The refreshing smallness of Secret Legend

Adventure has long been part of the foundation of videogames, for natural reasons: when you’re interacting with something, you’re implicitly being asked to explore and discover. In this sense, all games are adventure games. The genre-specific tropes of the “adventure game,” meanwhile, have become part of the basic language of what is expected from narrative interactive art. The image of the hero with a sword advancing through a large, unknown world is both a symbol and a cliché of the entire medium. It is classical.

Paying tribute to the tradition of adventure games while also being idiosyncratically its own thing, Andrew Shouldice’s Secret Legend strikes a strong balance between the past and the present. The player controls a small, charismatic human-like fox finding his way along in a large open world of rolling hills, caverns, collapsing temples, and the sort. You find keys to open doors, avoid enemies (sentient globules, jagged ice creatures, and strong-shouldered minotaurs among them) until you find a weapon to attack them with, learn how to swoop your fox tail around, and so on. It draws heavy inspiration from the template of the original The Legend of Zelda, dropping you into a fantasy world with no context and letting you figure out how to survive and progress—and it has a similar feeling of secrets hidden everywhere, waiting for you to find them.

Visually, Shouldice has mixed low-poly art with rich, high-definition colors and shading. In how it plays and how it looks, it can feel like some legendary lost game, maybe a long-rumored Jaguar title just now resurfacing. The musical contributions of Terence Lee create a beautiful companion to this style, supporting the game with a gentle, full ambiance that feels both contemporary and a little dislodged from time.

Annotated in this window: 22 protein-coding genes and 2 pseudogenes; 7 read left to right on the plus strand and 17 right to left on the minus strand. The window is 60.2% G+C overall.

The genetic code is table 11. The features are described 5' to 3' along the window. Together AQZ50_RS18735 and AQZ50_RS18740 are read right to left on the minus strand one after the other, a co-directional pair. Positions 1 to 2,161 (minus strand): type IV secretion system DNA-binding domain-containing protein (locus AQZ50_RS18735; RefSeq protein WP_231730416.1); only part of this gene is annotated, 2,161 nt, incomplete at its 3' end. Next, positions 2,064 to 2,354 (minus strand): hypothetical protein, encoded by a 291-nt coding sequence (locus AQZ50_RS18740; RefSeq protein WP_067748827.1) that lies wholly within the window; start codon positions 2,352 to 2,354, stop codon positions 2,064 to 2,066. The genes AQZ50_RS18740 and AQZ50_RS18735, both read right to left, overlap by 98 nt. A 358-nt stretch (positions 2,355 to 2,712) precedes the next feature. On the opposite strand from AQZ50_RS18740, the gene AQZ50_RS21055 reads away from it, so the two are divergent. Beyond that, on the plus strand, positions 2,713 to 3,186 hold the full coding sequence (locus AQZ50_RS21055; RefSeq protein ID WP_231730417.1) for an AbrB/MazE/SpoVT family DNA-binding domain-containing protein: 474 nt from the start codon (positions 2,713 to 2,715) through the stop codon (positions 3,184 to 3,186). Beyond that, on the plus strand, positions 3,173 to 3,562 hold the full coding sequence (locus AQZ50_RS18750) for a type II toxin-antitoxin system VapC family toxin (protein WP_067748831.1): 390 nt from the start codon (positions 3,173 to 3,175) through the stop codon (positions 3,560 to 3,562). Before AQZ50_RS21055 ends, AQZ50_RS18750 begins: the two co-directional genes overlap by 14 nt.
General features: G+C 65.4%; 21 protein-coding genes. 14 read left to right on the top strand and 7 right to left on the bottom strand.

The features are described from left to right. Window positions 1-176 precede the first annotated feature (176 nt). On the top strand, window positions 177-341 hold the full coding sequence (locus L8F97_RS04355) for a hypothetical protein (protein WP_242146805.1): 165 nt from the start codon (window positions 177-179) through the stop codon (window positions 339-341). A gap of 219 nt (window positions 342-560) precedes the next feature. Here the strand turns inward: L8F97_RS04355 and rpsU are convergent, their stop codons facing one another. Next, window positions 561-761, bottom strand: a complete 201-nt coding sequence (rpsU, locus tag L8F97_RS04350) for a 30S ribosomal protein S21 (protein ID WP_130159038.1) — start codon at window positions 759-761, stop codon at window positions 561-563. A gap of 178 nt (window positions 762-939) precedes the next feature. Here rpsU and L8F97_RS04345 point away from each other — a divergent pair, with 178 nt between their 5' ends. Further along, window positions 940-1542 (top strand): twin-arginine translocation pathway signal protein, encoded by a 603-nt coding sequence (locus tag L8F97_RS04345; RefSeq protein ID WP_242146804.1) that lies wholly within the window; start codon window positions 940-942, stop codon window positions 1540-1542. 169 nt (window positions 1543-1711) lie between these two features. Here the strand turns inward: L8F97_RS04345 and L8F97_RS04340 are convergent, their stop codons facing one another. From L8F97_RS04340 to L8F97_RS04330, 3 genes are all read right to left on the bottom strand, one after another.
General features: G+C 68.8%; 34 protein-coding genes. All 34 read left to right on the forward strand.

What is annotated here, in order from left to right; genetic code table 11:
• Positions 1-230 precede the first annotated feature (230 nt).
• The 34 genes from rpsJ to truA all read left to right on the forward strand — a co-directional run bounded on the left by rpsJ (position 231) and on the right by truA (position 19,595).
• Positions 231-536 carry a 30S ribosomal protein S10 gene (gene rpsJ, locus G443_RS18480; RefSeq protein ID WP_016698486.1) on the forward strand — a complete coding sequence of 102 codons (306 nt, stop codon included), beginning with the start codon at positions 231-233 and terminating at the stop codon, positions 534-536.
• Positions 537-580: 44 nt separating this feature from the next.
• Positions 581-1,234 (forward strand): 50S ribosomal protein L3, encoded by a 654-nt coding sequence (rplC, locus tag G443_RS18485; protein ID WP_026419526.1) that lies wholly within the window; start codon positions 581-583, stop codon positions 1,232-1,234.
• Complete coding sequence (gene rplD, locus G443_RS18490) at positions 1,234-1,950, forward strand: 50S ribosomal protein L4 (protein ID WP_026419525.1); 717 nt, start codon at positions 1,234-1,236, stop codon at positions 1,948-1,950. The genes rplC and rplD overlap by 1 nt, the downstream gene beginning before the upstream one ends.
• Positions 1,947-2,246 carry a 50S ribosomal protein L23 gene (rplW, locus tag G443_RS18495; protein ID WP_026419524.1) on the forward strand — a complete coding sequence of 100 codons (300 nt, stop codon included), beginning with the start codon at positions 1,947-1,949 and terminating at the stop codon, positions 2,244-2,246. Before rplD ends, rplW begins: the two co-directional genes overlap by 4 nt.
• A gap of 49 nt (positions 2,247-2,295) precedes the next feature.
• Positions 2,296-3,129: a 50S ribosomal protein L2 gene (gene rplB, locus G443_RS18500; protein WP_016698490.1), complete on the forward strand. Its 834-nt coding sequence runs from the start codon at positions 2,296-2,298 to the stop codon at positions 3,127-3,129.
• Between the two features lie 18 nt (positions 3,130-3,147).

Secret Legend is not a game that presents itself loudly. It does not feel like it is trying to dominate a conversation or crush other games into oblivion. This immediate sense of respect for smallness is one of the game’s most inviting traits; right from its ethereal prologue, which sets a specific, warm tone of combined melancholy and optimism, Secret Legend seems focused on drawing people into the intimacy of its world. Though there are many creatures to fight, and weapons to upgrade to, and skills that help you avoid dying, the emphasis here is on exploration. The game encourages you to spend time wandering its landscape, to approach its mysteries and answer them for yourself.

Secret Legend feels like a long-rumored Jaguar title just now resurfacing. 

It creates this mystery through careful details: the faded focus on the corners of the frame which give a hazy vignetting to the edges of what you are able to see (invoking both the one-step-at-a-time adventuring of Bastion and a more general, foggy nostalgia); or, the intentionally indecipherable, runic language that appears in the game’s menus and prompts, used less for giving information and more for standing in for the idea of language. These touches help to make the player feel dwarfed inside of the game, to give the impression that this world is somehow “not for you”—and yet, because of what it suggests about the answers being just out of reach, it encourages the player to embrace these mysteries so that she might find a more joyous sense of exploration.

It is the ideological opposite to a game like, say, Dark Souls: though you will certainly die as you make your way, through trial and error, around the world map, Secret Legend never feels like it is punishing you. It is about accumulation, not loss; progression, not being forced backwards. There is a real pleasure to finding the right key that unlocks a gate, or making a new turn and suddenly finding the stronger sword with which to defeat the monsters that were previously blocking your way. The game does not lay these solutions out for you, and it makes you feel clever when you solve its problems. After years of so many dismal, torturous, agonized doomscapes in games, there is something revitalizing about being in a world where the grass is green, the water is blue, and a little fox walks around in a tunic. A world that feels alive, and not decaying.

There’s no word on release date for Secret Legend yet. The only platform confirmed as of this writing is PC.